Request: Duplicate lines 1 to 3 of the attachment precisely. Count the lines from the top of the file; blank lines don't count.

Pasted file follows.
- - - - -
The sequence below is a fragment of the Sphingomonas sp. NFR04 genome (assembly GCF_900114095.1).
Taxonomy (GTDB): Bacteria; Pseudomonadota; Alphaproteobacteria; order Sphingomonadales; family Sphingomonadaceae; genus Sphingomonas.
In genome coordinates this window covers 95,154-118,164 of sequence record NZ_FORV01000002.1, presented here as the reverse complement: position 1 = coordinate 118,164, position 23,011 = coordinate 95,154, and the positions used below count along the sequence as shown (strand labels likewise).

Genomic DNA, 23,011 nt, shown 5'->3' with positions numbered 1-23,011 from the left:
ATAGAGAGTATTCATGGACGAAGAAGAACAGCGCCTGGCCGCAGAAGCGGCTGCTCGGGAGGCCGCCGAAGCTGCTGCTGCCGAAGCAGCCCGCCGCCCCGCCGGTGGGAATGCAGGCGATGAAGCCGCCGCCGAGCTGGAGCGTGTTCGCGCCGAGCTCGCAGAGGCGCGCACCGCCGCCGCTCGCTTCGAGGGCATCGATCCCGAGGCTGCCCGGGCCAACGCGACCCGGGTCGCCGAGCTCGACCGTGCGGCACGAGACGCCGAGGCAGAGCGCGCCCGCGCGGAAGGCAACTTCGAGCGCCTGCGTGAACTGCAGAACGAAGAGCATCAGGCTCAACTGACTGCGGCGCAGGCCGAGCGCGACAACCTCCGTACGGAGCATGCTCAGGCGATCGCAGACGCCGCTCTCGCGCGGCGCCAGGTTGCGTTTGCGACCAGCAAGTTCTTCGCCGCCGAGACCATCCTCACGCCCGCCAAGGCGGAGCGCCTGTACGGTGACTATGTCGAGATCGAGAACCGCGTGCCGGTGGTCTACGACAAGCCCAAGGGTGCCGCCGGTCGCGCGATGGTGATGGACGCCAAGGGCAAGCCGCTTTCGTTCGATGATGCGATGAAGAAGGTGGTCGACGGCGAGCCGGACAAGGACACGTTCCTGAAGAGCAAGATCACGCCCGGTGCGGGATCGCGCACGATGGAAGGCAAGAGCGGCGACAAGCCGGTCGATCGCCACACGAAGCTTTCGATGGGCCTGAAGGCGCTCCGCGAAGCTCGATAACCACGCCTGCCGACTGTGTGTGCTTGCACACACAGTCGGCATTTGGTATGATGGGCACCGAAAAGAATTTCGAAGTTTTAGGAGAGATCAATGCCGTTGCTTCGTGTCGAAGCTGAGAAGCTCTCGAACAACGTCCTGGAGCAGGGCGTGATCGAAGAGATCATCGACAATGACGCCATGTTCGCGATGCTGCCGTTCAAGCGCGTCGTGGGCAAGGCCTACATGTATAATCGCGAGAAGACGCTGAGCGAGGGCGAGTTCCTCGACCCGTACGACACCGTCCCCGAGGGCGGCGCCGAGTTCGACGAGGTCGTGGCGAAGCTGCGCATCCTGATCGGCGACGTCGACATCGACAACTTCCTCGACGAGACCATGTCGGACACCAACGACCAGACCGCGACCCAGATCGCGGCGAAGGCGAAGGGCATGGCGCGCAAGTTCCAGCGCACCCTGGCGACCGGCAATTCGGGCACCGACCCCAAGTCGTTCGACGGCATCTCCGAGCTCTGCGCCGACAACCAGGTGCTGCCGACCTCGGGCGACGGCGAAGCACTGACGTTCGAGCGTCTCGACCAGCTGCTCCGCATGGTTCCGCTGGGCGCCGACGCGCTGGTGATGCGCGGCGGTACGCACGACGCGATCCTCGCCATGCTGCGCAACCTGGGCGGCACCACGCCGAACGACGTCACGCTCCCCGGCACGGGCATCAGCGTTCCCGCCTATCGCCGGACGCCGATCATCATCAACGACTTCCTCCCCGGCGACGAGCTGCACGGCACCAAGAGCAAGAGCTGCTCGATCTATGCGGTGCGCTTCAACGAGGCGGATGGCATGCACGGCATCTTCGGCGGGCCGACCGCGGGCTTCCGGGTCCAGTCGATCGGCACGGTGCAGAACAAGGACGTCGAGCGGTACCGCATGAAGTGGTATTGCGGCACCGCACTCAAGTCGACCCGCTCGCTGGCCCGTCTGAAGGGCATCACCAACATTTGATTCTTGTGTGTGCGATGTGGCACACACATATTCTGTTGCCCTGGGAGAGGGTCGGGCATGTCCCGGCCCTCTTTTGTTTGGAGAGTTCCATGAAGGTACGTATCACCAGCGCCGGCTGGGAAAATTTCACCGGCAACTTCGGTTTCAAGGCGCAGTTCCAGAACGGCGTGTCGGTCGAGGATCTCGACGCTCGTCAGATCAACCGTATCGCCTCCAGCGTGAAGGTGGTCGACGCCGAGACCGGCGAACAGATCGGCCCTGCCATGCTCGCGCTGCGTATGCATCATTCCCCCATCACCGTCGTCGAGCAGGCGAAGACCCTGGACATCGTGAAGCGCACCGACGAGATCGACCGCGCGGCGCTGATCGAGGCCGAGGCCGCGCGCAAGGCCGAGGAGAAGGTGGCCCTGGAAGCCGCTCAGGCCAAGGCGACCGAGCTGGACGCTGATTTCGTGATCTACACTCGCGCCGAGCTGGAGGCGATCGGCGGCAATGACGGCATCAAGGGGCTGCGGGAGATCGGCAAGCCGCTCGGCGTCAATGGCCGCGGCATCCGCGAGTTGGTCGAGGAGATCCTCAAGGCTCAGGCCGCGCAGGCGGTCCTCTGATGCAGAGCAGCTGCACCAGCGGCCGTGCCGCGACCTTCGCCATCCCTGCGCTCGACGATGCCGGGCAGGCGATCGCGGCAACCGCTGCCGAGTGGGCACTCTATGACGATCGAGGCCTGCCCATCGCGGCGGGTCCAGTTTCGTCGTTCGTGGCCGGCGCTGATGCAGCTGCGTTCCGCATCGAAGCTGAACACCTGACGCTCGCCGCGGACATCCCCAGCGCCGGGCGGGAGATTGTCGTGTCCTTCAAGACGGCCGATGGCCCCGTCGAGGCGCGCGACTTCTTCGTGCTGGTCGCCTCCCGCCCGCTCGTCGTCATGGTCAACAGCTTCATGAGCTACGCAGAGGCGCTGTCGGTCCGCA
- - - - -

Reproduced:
The sequence below is a fragment of the Sphingomonas sp. NFR04 genome (assembly GCF_900114095.1).
Taxonomy (GTDB): Bacteria; Pseudomonadota; Alphaproteobacteria; order Sphingomonadales; family Sphingomonadaceae; genus Sphingomonas.
In genome coordinates this window covers 95,154-118,164 of sequence record NZ_FORV01000002.1, presented here as the reverse complement: position 1 = coordinate 118,164, position 23,011 = coordinate 95,154, and the positions used below count along the sequence as shown (strand labels likewise).